This Talmudic discussion is clearly based on a careful calculation of times from Adam onwards and was not affected by the later intentional cutting of years from the Jewish calendar. As such, IMO, it provides a far more accurate foundation for Messianic expectation, and for watchfulness.
     
  10. Tumah

    Tumah Veteran Member

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    No you're mistaken. The Seder Olam was written in the second century. A number of Talmudic statements indicate this to be the accepted Rabbinic dating from well before the Middle Age Jewry in Europe. Regardless, whether this change in dating represents the actual dating or an altered one, what it doesn't change is the interpretation of any prophecies.
     
  11. rosends

    rosends Well-Known Member

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    Just a couple more quotes from that same section of the talmud:

    1. This is as in that practice of Rabbi Zeira, who, when he would find Sages who were engaging in discussions about the coming of the Messiah, said to them: Please, I ask of you, do not delay his coming by calculating the end of days. As we learn in a baraita: There are three matters that come only by means of diversion of attention from those matters, and these are they: The Messiah, a lost item, and a scorpion.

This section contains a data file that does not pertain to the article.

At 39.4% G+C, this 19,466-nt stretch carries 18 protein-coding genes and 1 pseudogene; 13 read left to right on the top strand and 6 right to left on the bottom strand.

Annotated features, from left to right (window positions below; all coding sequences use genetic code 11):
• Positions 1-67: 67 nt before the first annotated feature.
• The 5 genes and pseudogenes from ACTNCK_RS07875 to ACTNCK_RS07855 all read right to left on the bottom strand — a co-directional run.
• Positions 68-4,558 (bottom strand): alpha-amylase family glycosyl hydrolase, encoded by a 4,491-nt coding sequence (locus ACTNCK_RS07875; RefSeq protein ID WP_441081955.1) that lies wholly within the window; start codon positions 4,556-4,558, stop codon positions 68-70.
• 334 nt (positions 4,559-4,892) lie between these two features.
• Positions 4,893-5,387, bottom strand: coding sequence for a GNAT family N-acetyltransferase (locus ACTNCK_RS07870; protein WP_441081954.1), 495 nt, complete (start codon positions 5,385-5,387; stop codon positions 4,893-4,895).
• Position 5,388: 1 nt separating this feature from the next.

2. The Gemara asks: What is the meaning of the phrase “And it declares [veyafe’aḥ] of the end, and does not lie”? Rabbi Shmuel bar Naḥmani saysthat Rabbi Yonatan says: May those who calculate the end of days be cursed [tippaḥ], as they would say once the end of days that they calculated arrived and the Messiah did not come, that he will no longer come at all. Rather, the proper behavior is to continue to wait for his coming, as it is stated: “Though it tarry, wait for it.” Lest you say we are expectantly awaiting the end of days and the Holy One, Blessed be He, is not awaiting the end of days and does not want to redeem His people, the verse states: “And therefore will the Lord wait, to be gracious to you; and therefore will He be exalted, to have mercy upon you; for the Lord is a God of judgment; happy are all they who wait for Him” (Isaiah 30:18).

     
  12. Redemptionsong

    Redemptionsong Well-Known Member

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    Rosends, what you've added is quite in keeping with the words of Jesus who says in Matthew's Gospel;
    'But of that day and hour knoweth no man, no, not the angels of heaven, but my Father only.
    But as the days of Noe [Noah] were, so shall also the coming of the Son of man be.'
    Further on in the chapter, Jesus says,
    'Watch therefore: for ye know not what hour your Lord doth come.
    But know this, that if the goodman of the house had known in what watch the thief would come, he would not have suffered his house to be broken up.
    Therefore be ye also ready: for in such an hour as ye think not the Son of man cometh.'